Is it ‘good’, ‘average,’ or ‘bad’? What does it mean for a company to offer a ‘good’ plan? One way to find answers is to benchmark your plan.

The value of a good benchmarking study lies in making comparisons with an established standard. It may be thought of as a “report card” identifying good and bad performers relative to a set of benchmarks, as well as identifying factors that contribute to performance differences.

The idea behind benchmarking a 401(k) plan is simple. By using objective criteria to measure a plan, you gage your plan’s relative strengths and weaknesses. You then have a powerful tool with which to make informed decisions about improving the plan in areas such as plan design, investments, costs, education and communication strategies, and finally, service provider competitiveness.

The Essence of A Good Plan

To determine if you have a “good” plan, to know whether your plan is “successful,” you must ask the following basic questions and then compare the answers to objective data:

  • Is the plan in compliance?
  • What is the overall participation rate?
  • What is the overall savings rate?
  • How well have the investments performed?
  • Is the plan cost- and operationally efficient?

In general, the more closely the plan is administered according to the terms of the plan document, the greater the number of employees who will participate in it, the more money they will put into it, the easier it is to run and the less costly it is, the more successful the plan. Let’s look at each of these points in more detail.

  • Compliance – A successful 401(k) plan is first and foremost in achieving compliance. Meaning, it is administered exactly as the plan document is written. It completes all necessary testing and government filings and distributes all legally required information to participants.
  • ParticipationThis is the litmus test for a successful 401(k) plan. If nobody is in the plan, it’s not working. Average participation rates vary by industry and wage levels. White-collar industries, for example, tend to have higher participation rates than blue-collar and service industries like retail, hospitality, and health care. The overall participation rate across industries is about 75 percent.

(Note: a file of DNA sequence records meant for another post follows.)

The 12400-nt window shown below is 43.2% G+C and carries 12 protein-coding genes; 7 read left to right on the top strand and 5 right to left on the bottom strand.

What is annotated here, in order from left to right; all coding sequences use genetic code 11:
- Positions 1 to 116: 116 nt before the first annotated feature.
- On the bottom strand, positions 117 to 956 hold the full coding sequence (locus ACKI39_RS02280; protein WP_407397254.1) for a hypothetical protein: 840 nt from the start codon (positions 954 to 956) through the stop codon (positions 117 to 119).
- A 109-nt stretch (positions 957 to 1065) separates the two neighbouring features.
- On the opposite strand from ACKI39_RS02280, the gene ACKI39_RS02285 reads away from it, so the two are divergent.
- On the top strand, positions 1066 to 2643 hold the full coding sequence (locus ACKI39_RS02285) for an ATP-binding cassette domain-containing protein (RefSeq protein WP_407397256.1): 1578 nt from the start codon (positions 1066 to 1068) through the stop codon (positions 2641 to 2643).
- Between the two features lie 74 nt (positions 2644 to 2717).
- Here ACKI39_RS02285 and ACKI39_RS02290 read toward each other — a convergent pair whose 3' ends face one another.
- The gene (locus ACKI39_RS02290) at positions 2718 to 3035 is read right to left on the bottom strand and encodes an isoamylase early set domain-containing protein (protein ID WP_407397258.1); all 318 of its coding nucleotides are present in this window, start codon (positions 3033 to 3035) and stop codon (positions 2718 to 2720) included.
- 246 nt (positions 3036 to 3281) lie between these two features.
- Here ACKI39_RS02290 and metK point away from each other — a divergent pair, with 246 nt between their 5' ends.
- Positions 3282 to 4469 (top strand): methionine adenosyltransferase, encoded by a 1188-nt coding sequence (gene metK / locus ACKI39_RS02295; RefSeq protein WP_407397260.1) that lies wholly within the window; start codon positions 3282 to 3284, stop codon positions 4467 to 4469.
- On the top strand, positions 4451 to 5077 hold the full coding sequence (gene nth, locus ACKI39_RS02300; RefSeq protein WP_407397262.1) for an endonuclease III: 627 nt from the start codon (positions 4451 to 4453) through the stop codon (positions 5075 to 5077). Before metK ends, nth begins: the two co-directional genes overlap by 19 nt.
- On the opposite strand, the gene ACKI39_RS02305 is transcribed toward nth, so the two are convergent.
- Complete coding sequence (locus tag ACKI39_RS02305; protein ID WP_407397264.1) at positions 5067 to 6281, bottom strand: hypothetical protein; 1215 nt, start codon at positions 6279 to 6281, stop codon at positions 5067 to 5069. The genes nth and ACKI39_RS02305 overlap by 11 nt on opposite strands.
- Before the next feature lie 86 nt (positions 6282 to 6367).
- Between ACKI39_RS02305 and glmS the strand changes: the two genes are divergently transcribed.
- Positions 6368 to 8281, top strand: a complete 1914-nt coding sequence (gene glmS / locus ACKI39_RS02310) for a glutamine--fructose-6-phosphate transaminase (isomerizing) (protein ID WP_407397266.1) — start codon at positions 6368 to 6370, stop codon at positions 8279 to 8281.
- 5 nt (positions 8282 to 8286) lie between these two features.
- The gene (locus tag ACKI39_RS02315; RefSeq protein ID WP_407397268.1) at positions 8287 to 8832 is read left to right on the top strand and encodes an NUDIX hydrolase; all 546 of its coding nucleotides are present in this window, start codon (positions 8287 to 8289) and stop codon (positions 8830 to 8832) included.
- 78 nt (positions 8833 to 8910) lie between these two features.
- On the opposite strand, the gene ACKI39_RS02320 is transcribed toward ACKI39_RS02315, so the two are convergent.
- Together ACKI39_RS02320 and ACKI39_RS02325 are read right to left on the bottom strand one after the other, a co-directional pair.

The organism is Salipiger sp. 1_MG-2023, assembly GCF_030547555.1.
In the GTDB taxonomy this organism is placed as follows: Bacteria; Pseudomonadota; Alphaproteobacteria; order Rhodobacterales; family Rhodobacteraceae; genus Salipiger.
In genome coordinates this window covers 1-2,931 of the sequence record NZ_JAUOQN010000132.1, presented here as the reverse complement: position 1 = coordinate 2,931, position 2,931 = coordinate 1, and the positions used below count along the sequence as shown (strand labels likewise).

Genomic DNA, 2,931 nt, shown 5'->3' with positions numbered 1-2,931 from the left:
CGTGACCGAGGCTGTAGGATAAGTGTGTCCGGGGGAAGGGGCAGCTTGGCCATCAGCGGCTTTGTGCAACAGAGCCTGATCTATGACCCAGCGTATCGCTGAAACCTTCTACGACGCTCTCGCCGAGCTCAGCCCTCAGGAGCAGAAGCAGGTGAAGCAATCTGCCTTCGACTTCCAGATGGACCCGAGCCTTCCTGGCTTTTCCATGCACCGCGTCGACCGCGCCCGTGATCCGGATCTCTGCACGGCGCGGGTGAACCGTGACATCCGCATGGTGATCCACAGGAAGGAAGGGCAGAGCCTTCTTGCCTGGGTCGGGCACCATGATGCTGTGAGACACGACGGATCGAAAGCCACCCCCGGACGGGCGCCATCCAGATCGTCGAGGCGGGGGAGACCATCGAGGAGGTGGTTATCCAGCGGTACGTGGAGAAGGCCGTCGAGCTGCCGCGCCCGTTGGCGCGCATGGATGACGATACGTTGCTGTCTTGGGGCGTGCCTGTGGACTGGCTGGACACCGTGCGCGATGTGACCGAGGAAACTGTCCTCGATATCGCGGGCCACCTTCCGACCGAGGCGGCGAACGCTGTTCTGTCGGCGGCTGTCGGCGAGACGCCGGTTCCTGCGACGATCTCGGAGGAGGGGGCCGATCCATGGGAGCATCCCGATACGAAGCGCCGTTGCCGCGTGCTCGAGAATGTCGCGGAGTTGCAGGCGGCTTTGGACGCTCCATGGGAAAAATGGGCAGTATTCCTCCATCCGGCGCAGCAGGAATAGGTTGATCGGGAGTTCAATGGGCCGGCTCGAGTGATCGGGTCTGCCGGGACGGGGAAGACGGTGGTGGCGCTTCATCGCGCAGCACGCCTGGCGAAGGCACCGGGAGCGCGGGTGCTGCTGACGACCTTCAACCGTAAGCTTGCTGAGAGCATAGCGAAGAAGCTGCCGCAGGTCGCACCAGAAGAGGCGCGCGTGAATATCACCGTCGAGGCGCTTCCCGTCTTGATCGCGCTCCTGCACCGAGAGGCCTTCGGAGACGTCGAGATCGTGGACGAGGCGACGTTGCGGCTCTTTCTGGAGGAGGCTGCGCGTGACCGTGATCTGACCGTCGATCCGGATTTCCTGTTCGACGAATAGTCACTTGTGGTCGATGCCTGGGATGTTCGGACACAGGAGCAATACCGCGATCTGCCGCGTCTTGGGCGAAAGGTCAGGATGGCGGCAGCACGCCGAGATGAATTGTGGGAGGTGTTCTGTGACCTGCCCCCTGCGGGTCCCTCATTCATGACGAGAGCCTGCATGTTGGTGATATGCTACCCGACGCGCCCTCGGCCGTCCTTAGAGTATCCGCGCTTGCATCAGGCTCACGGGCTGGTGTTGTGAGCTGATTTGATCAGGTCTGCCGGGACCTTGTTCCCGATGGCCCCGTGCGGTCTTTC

• Deferral Percentage -The more money a person puts aside in his 401(k), the greater his chance for a secure retirement. Also, the higher the savings’ rate, the easier it is to pass discrimination testing. The overall average employee deferral percentage is somewhere between six to eight percent.
  • Asset Allocation – A 401(k) is fundamentally a long-term savings and retirement plan. The difference between a 6-, 8-, and 10-percent rate of return over a twenty-, thirty- and forty-year time period can be enormous. Asset allocation, or the relative percentage a participant puts into investment options, bonds or stock, is the fundamental investment decision and can have a huge impact on the funds available at retirement.
  • Investment Performance – How well (or poorly) the investment options perform, in both absolute and relative terms, has an obvious impact on participants’ account balances. For example, at any given point in time, certain asset classes perform better or worse than others, but that doesn’t mean the investments have performed well or poorly. You need to know how well investments have performed against other similar funds on a risk-adjusted basis as well. Cost is another essential ingredient of the investment equation, with lower-cost funds draining away less from participants’ accounts. Again, this requires benchmarking and ongoing monitoring.
  • Cost and Administrative Efficiency – As you are most likely a plan fiduciary, one of your primary responsibilities is determining the “reasonableness” of fees. This presupposes two things: first, that you understand your plan’s total cost structure and second, that you can put these costs into some kind of context of “high,” “low,” or “average.” You can pay a lot and get a little or you can pay a modest amount and get a lot. The reality is that 401(k)s are primarily participants’ money, and since the participants shoulder the majority of plan costs, your primary duty is to keep costs in line. For that you need to know what the total costs are.

Finally, the plan should be run as administratively efficient as possible. Ideally, the plan participant should be able to communicate directly with the service provider for all routine interactions such as questions about the plan, initiating loans, changing investment options, etc. You should also be able to expect accurate record-keeping, competent administration, and real-time access to aggregate plan data.